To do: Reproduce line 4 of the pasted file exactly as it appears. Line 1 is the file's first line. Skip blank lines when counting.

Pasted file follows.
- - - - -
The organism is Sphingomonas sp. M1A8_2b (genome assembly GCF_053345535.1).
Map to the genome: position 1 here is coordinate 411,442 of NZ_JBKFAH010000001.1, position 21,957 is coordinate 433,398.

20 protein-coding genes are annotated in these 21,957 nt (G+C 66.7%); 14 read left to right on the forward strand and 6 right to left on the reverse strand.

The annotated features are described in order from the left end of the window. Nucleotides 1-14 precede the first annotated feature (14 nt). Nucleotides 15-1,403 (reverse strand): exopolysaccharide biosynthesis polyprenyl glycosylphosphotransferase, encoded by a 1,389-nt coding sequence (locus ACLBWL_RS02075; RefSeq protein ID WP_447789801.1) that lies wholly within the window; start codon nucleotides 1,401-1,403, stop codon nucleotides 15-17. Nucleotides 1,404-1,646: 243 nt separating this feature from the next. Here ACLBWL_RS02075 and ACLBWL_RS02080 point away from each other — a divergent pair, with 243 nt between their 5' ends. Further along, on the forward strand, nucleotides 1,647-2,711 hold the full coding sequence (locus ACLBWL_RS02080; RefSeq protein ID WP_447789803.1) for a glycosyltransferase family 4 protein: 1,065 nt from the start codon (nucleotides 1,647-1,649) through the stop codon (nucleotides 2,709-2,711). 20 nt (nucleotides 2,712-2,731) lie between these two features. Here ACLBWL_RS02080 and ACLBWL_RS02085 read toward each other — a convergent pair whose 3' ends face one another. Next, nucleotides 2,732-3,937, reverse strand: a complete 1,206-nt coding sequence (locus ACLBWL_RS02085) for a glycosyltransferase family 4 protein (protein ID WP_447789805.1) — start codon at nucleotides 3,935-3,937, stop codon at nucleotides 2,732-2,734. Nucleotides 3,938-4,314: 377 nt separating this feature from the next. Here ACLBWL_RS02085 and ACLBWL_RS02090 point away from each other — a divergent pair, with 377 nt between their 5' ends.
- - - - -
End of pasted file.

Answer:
The annotated features are described in order from the left end of the window. Nucleotides 1-14 precede the first annotated feature (14 nt). Nucleotides 15-1,403 (reverse strand): exopolysaccharide biosynthesis polyprenyl glycosylphosphotransferase, encoded by a 1,389-nt coding sequence (locus ACLBWL_RS02075; RefSeq protein ID WP_447789801.1) that lies wholly within the window; start codon nucleotides 1,401-1,403, stop codon nucleotides 15-17. Nucleotides 1,404-1,646: 243 nt separating this feature from the next. Here ACLBWL_RS02075 and ACLBWL_RS02080 point away from each other — a divergent pair, with 243 nt between their 5' ends. Further along, on the forward strand, nucleotides 1,647-2,711 hold the full coding sequence (locus ACLBWL_RS02080; RefSeq protein ID WP_447789803.1) for a glycosyltransferase family 4 protein: 1,065 nt from the start codon (nucleotides 1,647-1,649) through the stop codon (nucleotides 2,709-2,711). 20 nt (nucleotides 2,712-2,731) lie between these two features. Here ACLBWL_RS02080 and ACLBWL_RS02085 read toward each other — a convergent pair whose 3' ends face one another. Next, nucleotides 2,732-3,937, reverse strand: a complete 1,206-nt coding sequence (locus ACLBWL_RS02085) for a glycosyltransferase family 4 protein (protein ID WP_447789805.1) — start codon at nucleotides 3,935-3,937, stop codon at nucleotides 2,732-2,734. Nucleotides 3,938-4,314: 377 nt separating this feature from the next. Here ACLBWL_RS02085 and ACLBWL_RS02090 point away from each other — a divergent pair, with 377 nt between their 5' ends.